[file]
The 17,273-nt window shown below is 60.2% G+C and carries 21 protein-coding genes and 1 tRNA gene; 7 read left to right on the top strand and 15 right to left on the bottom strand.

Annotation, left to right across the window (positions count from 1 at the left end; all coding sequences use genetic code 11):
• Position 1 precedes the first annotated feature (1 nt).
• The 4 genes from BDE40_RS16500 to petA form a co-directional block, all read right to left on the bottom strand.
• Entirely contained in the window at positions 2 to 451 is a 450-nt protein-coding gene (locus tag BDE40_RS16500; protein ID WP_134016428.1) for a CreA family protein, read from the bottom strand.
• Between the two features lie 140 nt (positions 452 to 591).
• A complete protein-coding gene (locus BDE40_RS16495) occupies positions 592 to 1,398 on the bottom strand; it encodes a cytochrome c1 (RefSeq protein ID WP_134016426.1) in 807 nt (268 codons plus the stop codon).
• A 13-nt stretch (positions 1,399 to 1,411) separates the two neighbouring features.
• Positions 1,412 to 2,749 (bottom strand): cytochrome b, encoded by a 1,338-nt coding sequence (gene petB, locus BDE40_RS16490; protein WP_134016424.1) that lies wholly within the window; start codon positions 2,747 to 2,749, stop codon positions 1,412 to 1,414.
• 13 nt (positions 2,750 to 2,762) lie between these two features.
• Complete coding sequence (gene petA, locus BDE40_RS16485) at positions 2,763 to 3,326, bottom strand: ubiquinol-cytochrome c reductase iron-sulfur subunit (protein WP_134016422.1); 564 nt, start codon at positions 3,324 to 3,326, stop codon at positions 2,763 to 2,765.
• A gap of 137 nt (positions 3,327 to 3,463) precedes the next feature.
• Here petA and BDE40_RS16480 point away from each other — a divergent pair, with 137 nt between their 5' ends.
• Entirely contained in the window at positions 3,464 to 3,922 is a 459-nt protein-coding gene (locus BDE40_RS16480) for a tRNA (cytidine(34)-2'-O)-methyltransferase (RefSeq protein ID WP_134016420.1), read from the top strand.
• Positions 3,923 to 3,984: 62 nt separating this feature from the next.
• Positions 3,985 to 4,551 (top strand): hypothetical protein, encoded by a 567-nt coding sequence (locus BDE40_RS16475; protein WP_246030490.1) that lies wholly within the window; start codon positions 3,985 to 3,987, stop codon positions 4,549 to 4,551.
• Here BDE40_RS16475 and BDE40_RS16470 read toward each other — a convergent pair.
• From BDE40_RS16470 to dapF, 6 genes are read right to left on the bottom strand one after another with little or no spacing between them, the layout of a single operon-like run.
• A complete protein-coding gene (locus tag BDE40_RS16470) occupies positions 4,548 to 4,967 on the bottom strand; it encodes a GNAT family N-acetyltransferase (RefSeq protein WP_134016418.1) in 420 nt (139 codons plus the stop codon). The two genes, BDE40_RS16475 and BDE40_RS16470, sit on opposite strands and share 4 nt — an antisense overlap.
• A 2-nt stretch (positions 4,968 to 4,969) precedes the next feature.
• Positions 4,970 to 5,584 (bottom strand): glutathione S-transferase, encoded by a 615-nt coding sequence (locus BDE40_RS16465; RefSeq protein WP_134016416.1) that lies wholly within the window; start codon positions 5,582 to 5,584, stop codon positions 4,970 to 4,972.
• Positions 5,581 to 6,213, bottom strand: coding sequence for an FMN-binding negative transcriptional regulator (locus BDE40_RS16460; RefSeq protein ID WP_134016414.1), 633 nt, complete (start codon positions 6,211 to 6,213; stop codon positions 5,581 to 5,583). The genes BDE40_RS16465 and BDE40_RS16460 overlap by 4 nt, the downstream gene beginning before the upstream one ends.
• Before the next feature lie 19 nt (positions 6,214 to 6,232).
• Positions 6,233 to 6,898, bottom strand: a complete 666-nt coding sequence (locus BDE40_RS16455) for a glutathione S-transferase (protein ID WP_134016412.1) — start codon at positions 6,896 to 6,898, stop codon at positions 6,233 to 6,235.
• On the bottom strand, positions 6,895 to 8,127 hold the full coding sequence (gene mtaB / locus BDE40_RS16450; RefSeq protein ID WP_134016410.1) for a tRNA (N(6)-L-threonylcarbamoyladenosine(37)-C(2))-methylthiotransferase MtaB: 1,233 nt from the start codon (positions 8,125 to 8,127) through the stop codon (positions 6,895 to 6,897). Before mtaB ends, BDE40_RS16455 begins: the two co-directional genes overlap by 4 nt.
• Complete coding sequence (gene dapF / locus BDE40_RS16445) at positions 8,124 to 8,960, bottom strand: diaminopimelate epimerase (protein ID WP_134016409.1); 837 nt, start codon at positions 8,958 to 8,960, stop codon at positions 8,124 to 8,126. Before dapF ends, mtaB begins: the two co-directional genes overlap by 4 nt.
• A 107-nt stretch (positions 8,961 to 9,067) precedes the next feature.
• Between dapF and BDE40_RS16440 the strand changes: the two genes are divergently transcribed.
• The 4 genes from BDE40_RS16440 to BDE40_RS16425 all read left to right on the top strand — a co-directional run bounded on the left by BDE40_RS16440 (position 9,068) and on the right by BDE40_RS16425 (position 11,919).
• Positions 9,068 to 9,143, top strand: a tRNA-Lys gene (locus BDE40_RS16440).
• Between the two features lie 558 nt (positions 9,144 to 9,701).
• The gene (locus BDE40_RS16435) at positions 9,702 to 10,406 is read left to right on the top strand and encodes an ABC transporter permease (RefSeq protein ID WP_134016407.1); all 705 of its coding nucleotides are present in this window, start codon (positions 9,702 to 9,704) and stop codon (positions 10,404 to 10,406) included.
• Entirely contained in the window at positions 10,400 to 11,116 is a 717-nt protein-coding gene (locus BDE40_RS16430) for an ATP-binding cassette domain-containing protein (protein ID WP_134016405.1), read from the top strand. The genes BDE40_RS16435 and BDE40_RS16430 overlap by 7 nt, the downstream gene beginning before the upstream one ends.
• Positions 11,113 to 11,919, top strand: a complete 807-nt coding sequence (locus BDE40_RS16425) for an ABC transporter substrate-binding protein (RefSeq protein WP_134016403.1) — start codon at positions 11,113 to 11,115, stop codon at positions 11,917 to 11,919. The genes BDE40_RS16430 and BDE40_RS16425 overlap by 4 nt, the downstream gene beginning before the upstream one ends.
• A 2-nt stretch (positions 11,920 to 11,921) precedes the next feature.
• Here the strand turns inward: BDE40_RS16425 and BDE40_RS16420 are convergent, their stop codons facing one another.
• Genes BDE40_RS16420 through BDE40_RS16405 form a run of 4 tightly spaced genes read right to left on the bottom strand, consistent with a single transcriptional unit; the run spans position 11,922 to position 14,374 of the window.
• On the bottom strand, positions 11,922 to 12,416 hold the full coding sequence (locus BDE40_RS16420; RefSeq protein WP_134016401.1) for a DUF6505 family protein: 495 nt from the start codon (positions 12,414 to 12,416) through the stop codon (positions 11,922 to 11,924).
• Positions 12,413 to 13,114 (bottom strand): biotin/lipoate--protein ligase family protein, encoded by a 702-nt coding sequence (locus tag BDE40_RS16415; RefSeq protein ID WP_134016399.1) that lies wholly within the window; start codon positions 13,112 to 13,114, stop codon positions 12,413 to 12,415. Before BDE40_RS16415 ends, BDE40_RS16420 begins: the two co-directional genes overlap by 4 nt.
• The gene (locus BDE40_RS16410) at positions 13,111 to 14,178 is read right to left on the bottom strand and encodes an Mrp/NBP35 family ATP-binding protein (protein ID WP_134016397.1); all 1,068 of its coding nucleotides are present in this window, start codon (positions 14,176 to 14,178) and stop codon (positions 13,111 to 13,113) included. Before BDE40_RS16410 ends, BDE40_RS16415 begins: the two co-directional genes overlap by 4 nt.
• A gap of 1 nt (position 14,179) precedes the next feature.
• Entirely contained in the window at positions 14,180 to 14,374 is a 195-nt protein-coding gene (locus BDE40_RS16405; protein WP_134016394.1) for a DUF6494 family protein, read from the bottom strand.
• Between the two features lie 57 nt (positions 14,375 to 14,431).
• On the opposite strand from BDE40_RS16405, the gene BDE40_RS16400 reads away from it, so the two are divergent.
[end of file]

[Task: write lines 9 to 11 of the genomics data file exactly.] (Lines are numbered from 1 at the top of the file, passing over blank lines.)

• Positions 1,412 to 2,749 (bottom strand): cytochrome b, encoded by a 1,338-nt coding sequence (gene petB, locus BDE40_RS16490; protein WP_134016424.1) that lies wholly within the window; start codon positions 2,747 to 2,749, stop codon positions 1,412 to 1,414.
• 13 nt (positions 2,750 to 2,762) lie between these two features.
• Complete coding sequence (gene petA, locus BDE40_RS16485) at positions 2,763 to 3,326, bottom strand: ubiquinol-cytochrome c reductase iron-sulfur subunit (protein WP_134016422.1); 564 nt, start codon at positions 3,324 to 3,326, stop codon at positions 2,763 to 2,765.